Kwabena Omari Yeboah. He holds bachelor degree in Medicine and Surgery and an Executive Master’s degree in Business Administration from the University of Ghana. He is a Member of the Ghana College of Surgeons and a fellow of the West African College of Surgeons. He works as a Senior Obstetrics/Gynaecology Specialist at the Greater Accra Regional Hospital in charge of training at the Department of Obstetrics and Gynaecology and currently, he is an MPH student at GIMPA School of Governance and Public Service.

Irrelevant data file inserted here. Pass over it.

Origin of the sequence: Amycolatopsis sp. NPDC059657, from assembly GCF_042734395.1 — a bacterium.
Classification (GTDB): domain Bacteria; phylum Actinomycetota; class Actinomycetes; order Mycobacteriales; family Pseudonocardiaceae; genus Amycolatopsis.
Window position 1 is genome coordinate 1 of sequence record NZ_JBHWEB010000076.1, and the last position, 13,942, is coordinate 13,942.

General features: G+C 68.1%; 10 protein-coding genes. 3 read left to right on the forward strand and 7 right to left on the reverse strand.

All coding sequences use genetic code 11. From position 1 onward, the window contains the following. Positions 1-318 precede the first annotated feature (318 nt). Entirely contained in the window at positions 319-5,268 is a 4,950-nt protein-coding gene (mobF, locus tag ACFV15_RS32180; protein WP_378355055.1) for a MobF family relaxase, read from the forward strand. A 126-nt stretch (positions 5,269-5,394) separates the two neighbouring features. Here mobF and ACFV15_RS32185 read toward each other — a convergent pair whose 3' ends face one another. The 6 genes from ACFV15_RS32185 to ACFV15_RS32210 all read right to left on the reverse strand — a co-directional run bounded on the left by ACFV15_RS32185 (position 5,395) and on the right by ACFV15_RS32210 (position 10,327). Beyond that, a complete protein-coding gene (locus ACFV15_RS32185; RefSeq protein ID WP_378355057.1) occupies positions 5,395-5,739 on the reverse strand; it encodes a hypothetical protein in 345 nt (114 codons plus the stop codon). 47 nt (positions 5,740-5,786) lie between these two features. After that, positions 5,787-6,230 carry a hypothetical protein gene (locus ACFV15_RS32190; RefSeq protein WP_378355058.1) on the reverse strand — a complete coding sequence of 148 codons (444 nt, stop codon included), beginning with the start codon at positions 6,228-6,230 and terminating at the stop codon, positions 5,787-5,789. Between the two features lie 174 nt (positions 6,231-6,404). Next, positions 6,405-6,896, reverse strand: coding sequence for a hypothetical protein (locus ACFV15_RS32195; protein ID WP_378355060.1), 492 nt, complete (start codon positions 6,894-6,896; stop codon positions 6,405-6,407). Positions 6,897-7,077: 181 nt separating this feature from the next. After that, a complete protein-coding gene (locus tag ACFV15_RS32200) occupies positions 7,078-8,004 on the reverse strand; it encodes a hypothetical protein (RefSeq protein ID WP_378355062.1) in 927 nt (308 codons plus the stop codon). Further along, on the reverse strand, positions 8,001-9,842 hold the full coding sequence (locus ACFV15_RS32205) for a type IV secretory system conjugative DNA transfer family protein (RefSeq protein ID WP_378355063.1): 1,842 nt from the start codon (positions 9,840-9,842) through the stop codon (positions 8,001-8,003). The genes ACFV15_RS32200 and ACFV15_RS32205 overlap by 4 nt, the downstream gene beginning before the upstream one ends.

The Centre for Health Systems and Policy Research (CHESPOR) at GIMPA:
This Blog Series is compiled and edited by Dr. Gina Teddy, Coordinator as the Centre for Health Systems and Policy Research (CHESPOR). It is part of a Special COVID-19 Edition to explore issues of health systems vulnerabilities and resilience compiled by the Centre for Health Systems and Policy Research (CHESPOR). The COVID-19 Edition is a series from the GIMPA MPH 2019/2020 Cohort working as frontline workers in various sectors of the health system to enable them to share their experiences and perspectives on the impact of COVID-19 Pandemic on Ghana’s Health System. However, the views expressed herein are those of the author and do not necessarily reflect those of CHESPOR or the Ghana Institute of Management and Public Administration (GIMPA)